Transforming elementary playgrounds into parks? Work is underway at these Tacoma schools | #lovescams | #military | #datingscams


Cheers of “Dig! Dig!” rang out at the Jennie Reed Elementary schoolyard Thursday afternoon as students watched a handful of their classmates ceremoniously dig their shovels into a mound of dirt.

After years of promised improvements to the playground, the elementary school will be one of five others in Tacoma that will get an upgrade. Hopefully by next fall, the grass field at Jennie Reed Elementary will be ringed with an asphalt track. More trees will line the barrier overlooking Interstate 5, and new playground equipment will be installed for students and families to enjoy.

The effort is part of a pilot program to increase the percentage of Tacoma residents living within a 10-minute walk of a public park.

More than 65,000 people in Tacoma don’t, and the gaps are particularly evident in the east and southern sides of the city, as well as the Hilltop neighborhood, which aligns with Tacoma’s documented history of redlining, said Andrew McConnico, a project manager for Trust for Public Land.

With the price of land increasing, transforming existing schoolyards into community parks has proved to be a cost-effective and innovative solution, McConnico said.

There are ongoing efforts to revamp the playgrounds at Helen B. Stafford Elementary School, Whitman Elementary School, Mann Elementary School and Larchmont Elementary School as well.

The initiative is through a collaboration with Tacoma Metro Parks, Tacoma Public Schools and national nonprofit Trust for Public Land. Design concepts for the green spaces came from workshops with current students attending each school, and funding comes largely from private donors, McConnico said. The cost is about $1 million per site.

Having more trees in a community reduces the heat island effect, where urban structures like buildings and roads absorb heat and create “islands” of higher temperatures relative to areas with more natural landscapes. Trees also create a visual buffer against traffic, which could help students living and learning next to a busy highway, McConnico said.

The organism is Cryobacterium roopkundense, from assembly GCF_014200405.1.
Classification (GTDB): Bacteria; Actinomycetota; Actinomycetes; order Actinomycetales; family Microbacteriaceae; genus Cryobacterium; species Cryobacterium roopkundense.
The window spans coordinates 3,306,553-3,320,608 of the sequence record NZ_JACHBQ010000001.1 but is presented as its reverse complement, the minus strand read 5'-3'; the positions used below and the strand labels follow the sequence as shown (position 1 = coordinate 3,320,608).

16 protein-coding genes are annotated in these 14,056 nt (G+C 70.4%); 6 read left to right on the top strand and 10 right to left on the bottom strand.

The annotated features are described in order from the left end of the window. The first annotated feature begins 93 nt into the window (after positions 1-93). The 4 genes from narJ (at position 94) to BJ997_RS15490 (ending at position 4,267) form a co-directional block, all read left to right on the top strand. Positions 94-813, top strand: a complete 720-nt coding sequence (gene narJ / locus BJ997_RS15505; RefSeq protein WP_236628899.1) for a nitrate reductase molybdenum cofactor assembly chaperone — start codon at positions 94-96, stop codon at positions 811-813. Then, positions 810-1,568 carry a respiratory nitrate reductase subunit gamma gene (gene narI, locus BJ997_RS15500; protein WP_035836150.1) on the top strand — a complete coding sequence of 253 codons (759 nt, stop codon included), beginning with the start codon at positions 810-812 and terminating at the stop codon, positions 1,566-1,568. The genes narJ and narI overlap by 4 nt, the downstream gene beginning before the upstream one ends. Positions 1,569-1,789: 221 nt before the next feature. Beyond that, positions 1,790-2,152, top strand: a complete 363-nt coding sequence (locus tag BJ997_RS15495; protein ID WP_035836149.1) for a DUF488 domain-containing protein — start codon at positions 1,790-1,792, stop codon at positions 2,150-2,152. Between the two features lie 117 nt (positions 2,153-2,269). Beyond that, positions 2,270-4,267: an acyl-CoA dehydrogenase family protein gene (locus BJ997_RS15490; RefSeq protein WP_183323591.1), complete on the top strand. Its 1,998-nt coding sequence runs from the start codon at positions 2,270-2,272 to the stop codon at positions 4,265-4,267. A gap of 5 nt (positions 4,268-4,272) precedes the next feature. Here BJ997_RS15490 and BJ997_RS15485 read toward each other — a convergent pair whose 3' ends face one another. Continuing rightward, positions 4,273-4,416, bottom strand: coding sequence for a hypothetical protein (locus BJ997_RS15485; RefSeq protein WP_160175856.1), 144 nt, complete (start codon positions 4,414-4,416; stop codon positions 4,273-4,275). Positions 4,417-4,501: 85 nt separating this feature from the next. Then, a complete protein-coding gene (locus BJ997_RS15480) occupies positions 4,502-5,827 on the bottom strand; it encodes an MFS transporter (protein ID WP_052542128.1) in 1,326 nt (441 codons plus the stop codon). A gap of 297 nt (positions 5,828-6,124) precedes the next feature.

Many of the projects incorporate stormwater management, like rain gardens, to capture stormwater and reduce pollution in South Puget Sound.

“Some of that serves as an educational opportunity for students [too],” McConnico said.

‘We owe it to them’

For many students at Jennie Reed Elementary, the playground is the only green space they have access to, said principal Abby Sloan. About 75% of her students live in an industrialized area or an apartment complex surrounded by concrete, she said.

“When you talk about our kids, our kids are the only ones that if they don’t have recess out here, they don’t see grass for 24 hours,” Sloan said. “That means we owe it to them to have a space in the daytime that everyone has access to.”

Three years ago, when the fifth graders who were running around the playground Thursday afternoon were in second grade, Sloan said she promised them a new playground.

Sloan said she gets questions from students every day about when those changes will happen. Now, they have hope.

“The power of community is huge,” Sloan said. “The biggest thing is, I can keep my promise … I love this community because they really supported me.”

Although some fifth graders will graduate before the park improvements are complete, involving them in the groundbreaking ceremony and showing them that change is coming was important, Sloan said.

Trust for Public Land program director Sarneshea Evans said the changes will also be important to Tacoma residents who grew up attending these schools and have multi-generational connections to that land.

“Children, students, neighbors should have the opportunity to have a park that’s local and has their own layer of personality and speaks to what they’re needing in the space,” Evans said. “And the schoolyard has a great opportunity to have a space that works for the students during the day, helps them with their development, their way of thinking, but also is a space that they’re comfortable with and allows them to bring their families too.”



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